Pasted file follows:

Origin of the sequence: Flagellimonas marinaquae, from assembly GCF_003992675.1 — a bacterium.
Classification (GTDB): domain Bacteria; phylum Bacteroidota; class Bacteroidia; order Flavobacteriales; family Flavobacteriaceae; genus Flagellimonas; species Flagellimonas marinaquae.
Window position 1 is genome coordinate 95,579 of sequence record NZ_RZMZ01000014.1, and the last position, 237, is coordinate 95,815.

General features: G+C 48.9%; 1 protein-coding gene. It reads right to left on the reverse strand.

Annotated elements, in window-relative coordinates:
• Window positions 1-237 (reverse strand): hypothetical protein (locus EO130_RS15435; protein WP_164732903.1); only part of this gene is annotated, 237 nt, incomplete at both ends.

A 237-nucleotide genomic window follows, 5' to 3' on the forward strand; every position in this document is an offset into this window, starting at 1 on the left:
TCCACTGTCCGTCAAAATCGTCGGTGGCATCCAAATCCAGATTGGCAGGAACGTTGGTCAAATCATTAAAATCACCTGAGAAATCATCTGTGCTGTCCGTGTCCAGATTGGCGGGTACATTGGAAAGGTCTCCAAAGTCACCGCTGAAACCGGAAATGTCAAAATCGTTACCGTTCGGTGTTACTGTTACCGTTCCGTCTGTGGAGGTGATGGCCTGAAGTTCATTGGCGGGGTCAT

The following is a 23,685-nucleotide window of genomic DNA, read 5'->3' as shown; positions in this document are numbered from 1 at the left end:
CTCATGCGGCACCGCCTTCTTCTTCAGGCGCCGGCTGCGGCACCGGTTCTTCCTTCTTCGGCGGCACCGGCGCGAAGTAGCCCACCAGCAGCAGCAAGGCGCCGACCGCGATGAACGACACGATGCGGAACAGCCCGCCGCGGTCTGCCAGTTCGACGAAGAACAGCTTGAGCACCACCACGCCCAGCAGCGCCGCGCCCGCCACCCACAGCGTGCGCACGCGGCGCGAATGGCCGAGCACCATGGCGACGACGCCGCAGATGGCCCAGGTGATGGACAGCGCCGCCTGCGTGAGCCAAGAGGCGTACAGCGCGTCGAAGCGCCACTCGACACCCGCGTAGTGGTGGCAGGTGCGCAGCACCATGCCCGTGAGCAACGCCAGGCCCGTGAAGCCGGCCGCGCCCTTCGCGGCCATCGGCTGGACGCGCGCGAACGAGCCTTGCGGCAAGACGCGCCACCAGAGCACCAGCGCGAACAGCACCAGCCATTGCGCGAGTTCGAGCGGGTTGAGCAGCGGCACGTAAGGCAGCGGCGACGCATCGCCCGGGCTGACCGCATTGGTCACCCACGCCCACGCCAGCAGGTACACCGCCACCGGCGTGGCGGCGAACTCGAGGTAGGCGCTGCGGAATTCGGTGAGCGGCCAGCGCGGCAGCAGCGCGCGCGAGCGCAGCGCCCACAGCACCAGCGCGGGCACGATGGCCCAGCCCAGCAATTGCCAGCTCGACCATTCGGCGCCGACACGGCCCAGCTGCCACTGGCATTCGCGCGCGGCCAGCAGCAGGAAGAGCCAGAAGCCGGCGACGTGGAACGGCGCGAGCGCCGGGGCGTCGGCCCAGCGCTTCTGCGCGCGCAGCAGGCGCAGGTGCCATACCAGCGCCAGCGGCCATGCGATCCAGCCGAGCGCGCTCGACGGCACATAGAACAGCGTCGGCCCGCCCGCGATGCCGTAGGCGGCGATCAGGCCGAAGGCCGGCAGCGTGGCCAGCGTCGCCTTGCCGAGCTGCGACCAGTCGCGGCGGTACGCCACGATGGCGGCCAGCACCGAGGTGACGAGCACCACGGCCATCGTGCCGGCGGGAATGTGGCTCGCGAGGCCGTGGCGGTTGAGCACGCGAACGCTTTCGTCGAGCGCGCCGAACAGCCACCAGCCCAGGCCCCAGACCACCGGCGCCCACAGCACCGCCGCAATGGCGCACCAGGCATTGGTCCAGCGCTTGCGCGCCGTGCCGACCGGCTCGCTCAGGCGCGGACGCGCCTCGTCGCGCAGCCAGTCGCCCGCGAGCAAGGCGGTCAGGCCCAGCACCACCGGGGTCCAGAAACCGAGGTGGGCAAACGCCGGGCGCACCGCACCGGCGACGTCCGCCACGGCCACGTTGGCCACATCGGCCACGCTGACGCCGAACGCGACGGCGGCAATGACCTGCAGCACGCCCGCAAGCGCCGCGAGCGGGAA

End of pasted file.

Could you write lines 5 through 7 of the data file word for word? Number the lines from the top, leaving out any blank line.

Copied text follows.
Annotated elements, in window-relative coordinates:
• Window positions 1-237 (reverse strand): hypothetical protein (locus EO130_RS15435; protein WP_164732903.1); only part of this gene is annotated, 237 nt, incomplete at both ends.

A 237-nucleotide genomic window follows, 5' to 3' on the forward strand; every position in this document is an offset into this window, starting at 1 on the left: